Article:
Silver Bullet Saddle Club
Friday August 19th 2022
MRA - TBRA Rodeo performance to begin at 7pm
Rodeo Dance following the performance
with the band Bourbon Creek
Saturday August 20th 2022
BBQ Supper & all the trimmings at 4pm for $15/meal
MRA - TBRA Rodeo performance to begin at 6pm
Rodeo Dance following the performance
with the band Hitchville
Sunday August 21st 2022
Non-denominational Cowboy Church Service 10am
Kid's Day from Noon - 2pm
Kids Day is for kids aged 12 and under, $10 admission
includes a free hot dog and chance in our kids raffle drawing.
Kids 4 & under are FREE.
Activities include a petting zoo, free pony rides, games, etc.
MRA - TBRA Rodeo performance to begin at 2pm
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The SBSC Cook Shack
will be open during all three days of festivities,
along with the Beer Gardens (sponsored
by the Clearwater Lions)
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FREE Kids Pony Rides All Three Days!
(Sponsored by the Clear Lake Lions Club)
Mutton Bust will be available for kids ages 5-7 yrs old
Calf Ribbon Race for all kids ages 6 - 12 yrs
Sign-up at the Silver Bullet Saddle Club's ARENA TENT
at the beginning of each Rodeo Performance
(Riders will be picked at random from the list of those that signed up)
* Parking is FREE * Band admission included with general admission ticket *
CASH OR CHECK ONLY AT THE GATE
Adult General Admission $20
Children under 12 &
Seniors aged 65 & older
(Kid's Day Special, Sunday ONLY $10 for kids 12 & under)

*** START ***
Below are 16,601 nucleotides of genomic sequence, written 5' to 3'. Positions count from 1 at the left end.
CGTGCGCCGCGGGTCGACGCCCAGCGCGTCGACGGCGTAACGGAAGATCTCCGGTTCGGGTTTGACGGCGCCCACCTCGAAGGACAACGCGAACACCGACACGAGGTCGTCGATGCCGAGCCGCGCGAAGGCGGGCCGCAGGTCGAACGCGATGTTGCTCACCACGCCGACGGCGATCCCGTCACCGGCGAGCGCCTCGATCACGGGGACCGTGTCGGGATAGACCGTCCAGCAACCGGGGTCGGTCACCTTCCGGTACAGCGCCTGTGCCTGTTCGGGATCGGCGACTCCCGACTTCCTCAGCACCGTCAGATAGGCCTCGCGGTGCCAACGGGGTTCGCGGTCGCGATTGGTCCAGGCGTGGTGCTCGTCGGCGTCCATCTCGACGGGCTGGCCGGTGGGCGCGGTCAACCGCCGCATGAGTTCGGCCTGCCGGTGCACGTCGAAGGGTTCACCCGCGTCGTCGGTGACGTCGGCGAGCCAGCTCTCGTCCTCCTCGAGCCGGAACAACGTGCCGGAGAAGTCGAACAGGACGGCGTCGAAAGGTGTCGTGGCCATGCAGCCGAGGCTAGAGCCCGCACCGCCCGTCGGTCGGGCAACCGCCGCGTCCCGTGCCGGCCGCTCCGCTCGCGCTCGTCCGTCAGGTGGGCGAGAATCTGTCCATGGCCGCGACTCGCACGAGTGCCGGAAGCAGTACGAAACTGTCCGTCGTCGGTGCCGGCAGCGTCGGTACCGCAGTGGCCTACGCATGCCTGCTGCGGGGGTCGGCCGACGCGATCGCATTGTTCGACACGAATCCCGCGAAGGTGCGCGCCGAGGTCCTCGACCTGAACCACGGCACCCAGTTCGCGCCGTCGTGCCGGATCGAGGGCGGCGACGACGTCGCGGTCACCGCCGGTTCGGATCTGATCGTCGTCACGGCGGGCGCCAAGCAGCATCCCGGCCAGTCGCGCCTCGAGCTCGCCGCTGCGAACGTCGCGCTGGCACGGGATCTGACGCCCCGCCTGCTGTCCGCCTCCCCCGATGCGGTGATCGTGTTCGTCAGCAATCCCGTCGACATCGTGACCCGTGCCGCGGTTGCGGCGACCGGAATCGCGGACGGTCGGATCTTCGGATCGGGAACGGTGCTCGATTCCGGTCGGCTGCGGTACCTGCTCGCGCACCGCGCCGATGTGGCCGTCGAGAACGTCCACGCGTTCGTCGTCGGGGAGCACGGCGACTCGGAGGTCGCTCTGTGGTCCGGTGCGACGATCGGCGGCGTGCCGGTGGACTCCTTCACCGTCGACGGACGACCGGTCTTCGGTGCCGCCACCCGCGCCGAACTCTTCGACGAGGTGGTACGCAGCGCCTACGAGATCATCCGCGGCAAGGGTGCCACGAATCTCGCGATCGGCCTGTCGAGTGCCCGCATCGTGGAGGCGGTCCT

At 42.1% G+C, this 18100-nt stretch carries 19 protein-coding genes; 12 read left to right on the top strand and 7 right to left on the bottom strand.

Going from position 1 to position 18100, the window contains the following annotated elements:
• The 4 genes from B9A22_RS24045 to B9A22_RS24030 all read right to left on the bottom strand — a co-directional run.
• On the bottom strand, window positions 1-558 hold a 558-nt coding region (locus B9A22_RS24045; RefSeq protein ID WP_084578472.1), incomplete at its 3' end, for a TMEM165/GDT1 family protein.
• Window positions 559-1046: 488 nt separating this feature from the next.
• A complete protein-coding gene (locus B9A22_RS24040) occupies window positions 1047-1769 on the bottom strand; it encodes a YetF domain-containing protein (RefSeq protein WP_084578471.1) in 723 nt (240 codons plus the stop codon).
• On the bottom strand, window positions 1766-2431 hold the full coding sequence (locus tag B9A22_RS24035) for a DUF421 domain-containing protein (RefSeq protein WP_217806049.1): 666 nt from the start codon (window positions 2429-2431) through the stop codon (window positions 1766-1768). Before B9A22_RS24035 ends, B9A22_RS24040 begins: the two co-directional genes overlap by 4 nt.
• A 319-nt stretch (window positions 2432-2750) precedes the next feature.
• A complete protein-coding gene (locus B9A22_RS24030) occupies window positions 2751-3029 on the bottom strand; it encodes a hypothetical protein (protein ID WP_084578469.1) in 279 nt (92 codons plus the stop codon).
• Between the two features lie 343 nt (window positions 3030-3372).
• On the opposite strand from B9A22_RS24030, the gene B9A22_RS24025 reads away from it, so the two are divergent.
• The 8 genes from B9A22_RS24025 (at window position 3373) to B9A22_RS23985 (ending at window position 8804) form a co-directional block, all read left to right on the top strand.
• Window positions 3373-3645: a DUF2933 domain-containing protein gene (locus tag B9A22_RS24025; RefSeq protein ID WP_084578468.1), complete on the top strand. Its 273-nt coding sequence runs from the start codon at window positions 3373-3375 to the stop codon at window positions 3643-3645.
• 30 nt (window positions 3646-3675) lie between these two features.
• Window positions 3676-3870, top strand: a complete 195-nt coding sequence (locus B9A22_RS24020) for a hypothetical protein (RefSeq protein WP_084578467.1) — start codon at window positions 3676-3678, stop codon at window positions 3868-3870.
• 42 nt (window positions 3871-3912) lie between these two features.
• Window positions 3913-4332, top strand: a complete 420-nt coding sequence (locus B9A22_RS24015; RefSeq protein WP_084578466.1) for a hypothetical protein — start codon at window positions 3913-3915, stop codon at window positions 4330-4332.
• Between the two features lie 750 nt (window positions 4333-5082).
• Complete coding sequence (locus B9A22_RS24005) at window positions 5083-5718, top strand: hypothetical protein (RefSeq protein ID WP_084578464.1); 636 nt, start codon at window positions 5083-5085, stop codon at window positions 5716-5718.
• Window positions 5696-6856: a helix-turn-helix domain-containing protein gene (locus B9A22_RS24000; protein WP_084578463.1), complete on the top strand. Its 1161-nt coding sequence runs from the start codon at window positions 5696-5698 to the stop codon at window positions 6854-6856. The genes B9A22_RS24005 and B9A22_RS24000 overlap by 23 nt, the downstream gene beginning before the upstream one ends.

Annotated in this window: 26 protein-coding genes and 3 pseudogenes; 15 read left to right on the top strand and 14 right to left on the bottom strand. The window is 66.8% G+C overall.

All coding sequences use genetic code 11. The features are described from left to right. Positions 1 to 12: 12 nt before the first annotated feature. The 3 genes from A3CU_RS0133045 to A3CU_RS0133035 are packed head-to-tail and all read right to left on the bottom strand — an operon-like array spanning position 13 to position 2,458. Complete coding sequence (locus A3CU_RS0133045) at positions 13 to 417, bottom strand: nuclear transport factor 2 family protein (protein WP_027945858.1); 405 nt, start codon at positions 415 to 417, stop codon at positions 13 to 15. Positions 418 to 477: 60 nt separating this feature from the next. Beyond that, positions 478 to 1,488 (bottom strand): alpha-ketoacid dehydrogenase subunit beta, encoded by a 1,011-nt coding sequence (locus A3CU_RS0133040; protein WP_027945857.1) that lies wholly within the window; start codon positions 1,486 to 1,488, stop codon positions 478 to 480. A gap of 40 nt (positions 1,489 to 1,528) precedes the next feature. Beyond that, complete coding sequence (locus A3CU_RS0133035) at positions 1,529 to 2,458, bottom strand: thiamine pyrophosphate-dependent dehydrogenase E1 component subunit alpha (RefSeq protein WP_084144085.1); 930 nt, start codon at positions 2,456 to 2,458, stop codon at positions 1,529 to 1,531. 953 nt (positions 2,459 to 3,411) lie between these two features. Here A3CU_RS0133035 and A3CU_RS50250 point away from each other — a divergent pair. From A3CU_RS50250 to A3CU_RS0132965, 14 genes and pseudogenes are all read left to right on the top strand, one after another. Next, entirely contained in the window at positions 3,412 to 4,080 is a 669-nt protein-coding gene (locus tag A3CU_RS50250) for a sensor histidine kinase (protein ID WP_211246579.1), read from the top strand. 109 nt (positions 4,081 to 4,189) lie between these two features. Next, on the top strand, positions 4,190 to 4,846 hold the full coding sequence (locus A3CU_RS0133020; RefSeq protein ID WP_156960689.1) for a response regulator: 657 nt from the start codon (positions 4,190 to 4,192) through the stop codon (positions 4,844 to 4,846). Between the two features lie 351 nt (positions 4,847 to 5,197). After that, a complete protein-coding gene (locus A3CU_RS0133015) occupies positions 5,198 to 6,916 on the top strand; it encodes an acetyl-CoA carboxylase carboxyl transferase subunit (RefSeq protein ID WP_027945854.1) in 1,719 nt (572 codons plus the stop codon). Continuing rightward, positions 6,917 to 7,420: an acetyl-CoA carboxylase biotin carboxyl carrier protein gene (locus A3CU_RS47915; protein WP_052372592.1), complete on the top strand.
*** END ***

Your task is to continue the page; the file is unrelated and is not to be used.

Children aged 4 & Under are FREE!
* * * * * * * * *
Or Scan the QR Code!
2022 General Admission Tickets
will be available to purchase at these local stores
starting July 18th:
Coborn's - Albertville
Coborn's - Big Lake
Coborn's - Clearwater
Clearwater Flintstone's Lounge
Clearwater Travel Plaza
Clear Lake Amoco
Clear Lake Farmer's Elevator
Coborn's - Foley
Coborn's - Little Falls
Coborn's - Sauk Rapids
Coborn's - St. Cloud
Coborn's - St. Joe
The Boot Shack - St. Cloud
Boot Barn - St. Cloud Crossroads
Cash Wise - Waite Park
Norm's Farm Market - Becker
Anyone interested in competing at the 2022 Clearwater Rodeo,
please contact Jill with Triple B Rodeos at [email protected]
Call in registration date TBD
by calling 320-367-2047
or texting 320-226-3627
Here are some of the highlights from the
Pictures courtesy of Darin Jensen
The Clearwater Rodeo has been voted MRA's 'Rodeo of the Year' for 2008, 2010, 2011, 2014
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Each day of the Clearwater Rodeo, our competitors compete in the following events:
Bareback Bronc Riding
Hanging on with only one hand to the "bareback rigging", which is a wide leather belt that fits around the horse's midsection, the cowboy must ride the bucking horse for a minimum of eight seconds without touching himself or the horse with his free hand. Each time the horse bucks, the cowboy brings his knees towards his body, keeping his heels against the horse and toes turned out (called spurring), then stretches his legs out again. The higher and more frequently he spurs, the better the score.